Cholera Outbreak: Gogo,73, dies as cholera spreads to Mpumalanga - death toll now 25

Mpumalanga has recorded one fatality in the first case of cholera recorded in the province. File image: Pexels

Mpumalanga has recorded one fatality in the first case of cholera recorded in the province. File image: Pexels

Published Jun 1, 2023


Pretoria - The National Department of Health has confirmed the first case of cholera detected in Mpumalanga province, with one fatality.

The patient, who was infected with cholera, has “unfortunately, passed away”, according to Foster Mohale, spokesperson for the Minister of Health, Dr Joe Phaahla.

“The deceased was a 73-year-old female from Mamatlake Hospital, which is close to the Hammanskraal area.

“This brings the death toll to 25.”

The Department of Health has, once again, appealed to the community to heighten hygienic practices in the wake of the spreading outbreak of cholera.

Earlier, IOL reported that the Limpopo province has also recorded its first case of cholera, as the disease continues to cause havoc in Gauteng, particularly in the Hammanskraal area.

The Limpopo case has been confirmed by the National Institute of Communicable Diseases, according to Thilivhali Muavha, spokesperson for the Limpopo MEC for Health Dr Phophi Ramathuba.

“The case was confirmed at Musina Hospital. A 26-year-old Zimbabwean national presented at Musina Hospital on the 26th of May, 2023, with extreme diarrhoea, vomiting, and dehydration. He was admitted, isolated, and treated while specimens were sent to the NICD for test,” said Muavha.

“Although the test results came out positive (on Tuesday), the patient has since improved and is due to be discharged.

“This positive case did not come as a surprise following reports that Beitbridge District in neighbouring Zimbabwe is one of those districts that have reported outbreaks, and the department did confirm the state of readiness at Musina Hospital.”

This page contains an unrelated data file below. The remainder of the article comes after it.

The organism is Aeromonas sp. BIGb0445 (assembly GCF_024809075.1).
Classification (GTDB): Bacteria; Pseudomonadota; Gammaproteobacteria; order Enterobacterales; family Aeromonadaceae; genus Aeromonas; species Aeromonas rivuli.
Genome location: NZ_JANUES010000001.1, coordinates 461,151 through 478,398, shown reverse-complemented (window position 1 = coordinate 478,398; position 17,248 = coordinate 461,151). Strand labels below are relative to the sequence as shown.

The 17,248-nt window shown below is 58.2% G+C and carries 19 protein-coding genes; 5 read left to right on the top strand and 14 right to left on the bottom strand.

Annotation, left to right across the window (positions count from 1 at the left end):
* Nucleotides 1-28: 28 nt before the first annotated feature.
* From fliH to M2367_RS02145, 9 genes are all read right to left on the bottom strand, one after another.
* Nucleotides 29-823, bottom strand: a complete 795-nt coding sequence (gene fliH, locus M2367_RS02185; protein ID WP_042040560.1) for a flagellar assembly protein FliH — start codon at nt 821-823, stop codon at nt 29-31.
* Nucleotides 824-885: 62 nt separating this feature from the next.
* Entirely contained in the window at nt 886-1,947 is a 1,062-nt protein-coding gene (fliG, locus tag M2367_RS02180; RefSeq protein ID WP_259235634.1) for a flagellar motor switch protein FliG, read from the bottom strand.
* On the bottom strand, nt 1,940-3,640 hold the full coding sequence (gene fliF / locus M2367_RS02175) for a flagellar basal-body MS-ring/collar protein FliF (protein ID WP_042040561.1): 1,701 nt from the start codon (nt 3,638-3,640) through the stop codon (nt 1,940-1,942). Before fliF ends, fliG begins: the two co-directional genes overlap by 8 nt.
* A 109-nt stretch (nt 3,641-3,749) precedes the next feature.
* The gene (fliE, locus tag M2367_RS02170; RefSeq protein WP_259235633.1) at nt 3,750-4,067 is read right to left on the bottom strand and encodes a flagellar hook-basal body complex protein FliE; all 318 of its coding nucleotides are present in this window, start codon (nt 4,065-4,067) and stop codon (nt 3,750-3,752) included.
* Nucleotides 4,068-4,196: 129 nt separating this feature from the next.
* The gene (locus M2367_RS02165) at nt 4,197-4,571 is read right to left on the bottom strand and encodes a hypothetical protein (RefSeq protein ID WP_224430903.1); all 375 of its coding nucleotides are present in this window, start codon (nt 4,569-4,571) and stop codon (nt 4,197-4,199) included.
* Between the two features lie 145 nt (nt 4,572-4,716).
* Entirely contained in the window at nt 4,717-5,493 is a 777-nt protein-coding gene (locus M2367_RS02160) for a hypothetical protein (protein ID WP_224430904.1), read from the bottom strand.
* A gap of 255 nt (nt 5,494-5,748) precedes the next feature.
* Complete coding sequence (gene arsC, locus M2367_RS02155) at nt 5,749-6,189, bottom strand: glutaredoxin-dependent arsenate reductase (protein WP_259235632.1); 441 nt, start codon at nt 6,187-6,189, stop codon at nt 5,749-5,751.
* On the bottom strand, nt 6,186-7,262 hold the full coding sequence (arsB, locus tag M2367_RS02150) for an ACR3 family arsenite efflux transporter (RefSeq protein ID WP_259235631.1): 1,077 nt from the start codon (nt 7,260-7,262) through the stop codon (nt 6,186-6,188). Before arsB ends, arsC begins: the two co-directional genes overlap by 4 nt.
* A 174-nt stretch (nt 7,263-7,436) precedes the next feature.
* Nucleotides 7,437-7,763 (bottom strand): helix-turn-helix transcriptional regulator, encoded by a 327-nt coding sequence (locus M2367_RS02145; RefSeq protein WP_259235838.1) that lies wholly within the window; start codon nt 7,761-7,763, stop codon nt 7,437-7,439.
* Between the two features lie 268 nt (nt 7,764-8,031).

Muavha said the state of readiness has also been strengthened at Bela Bela Hospital, which is bordering Gauteng's Hammanskraal area, where a number of cases and fatalities have also been recorded.

“The department is strengthening its outbreak response work by means of surveillance and also conducting health promotions working with local stakeholders in the hotspots area, including the Beitbridge border post. The department has also met with the Vhembe District Municipality about the need to regularly conduct water tests as a preventative measure,” he said.

Meanwhile, MEC Ramathuba has appealed to community members across Limpopo to remain calm and heighten hygienic practices.

“We are calling upon all our communities to remain calm and vigilant by practising basic hygiene, hand washing, drinking safe water,” said Ramathuba.

The World Health Organization defines cholera as an infectious disease caused by the bacterium “Vibrio cholerae”, which manifests itself primarily through two key symptoms: severe watery diarrhoea and vomiting.

Affected individuals often experience frequent, profuse bowel movements, resulting in rapid dehydration and electrolyte imbalances. Other symptoms may include abdominal cramps, nausea and fatigue. The severity of symptoms can range from mild to life-threatening.

Government is yet to locate the source of the deadly cholera outbreak that has claimed at least 25 lives in South Africa.